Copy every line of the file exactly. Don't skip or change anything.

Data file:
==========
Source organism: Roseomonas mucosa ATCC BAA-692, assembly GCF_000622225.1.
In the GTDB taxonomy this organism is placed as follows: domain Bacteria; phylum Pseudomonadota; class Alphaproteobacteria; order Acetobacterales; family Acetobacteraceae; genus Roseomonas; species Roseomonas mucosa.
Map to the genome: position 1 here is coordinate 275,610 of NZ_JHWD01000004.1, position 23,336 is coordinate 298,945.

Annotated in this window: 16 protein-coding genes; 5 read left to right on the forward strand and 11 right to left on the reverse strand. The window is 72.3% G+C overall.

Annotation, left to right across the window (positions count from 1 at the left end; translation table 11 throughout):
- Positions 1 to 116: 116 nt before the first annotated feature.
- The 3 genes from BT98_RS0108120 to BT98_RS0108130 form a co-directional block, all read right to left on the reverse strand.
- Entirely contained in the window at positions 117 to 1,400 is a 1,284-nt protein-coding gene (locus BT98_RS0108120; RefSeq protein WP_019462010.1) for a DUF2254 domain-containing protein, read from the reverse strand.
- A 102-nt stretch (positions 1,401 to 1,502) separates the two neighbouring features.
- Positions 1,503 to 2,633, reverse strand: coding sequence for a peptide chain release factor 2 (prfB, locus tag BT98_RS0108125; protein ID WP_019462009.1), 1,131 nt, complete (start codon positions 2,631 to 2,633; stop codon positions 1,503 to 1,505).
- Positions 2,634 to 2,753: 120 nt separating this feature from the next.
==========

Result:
Source organism: Roseomonas mucosa ATCC BAA-692, assembly GCF_000622225.1.
In the GTDB taxonomy this organism is placed as follows: domain Bacteria; phylum Pseudomonadota; class Alphaproteobacteria; order Acetobacterales; family Acetobacteraceae; genus Roseomonas; species Roseomonas mucosa.
Map to the genome: position 1 here is coordinate 275,610 of NZ_JHWD01000004.1, position 23,336 is coordinate 298,945.

Annotated in this window: 16 protein-coding genes; 5 read left to right on the forward strand and 11 right to left on the reverse strand. The window is 72.3% G+C overall.

Annotation, left to right across the window (positions count from 1 at the left end; translation table 11 throughout):
- Positions 1 to 116: 116 nt before the first annotated feature.
- The 3 genes from BT98_RS0108120 to BT98_RS0108130 form a co-directional block, all read right to left on the reverse strand.
- Entirely contained in the window at positions 117 to 1,400 is a 1,284-nt protein-coding gene (locus BT98_RS0108120; RefSeq protein WP_019462010.1) for a DUF2254 domain-containing protein, read from the reverse strand.
- A 102-nt stretch (positions 1,401 to 1,502) separates the two neighbouring features.
- Positions 1,503 to 2,633, reverse strand: coding sequence for a peptide chain release factor 2 (prfB, locus tag BT98_RS0108125; protein ID WP_019462009.1), 1,131 nt, complete (start codon positions 2,631 to 2,633; stop codon positions 1,503 to 1,505).
- Positions 2,634 to 2,753: 120 nt separating this feature from the next.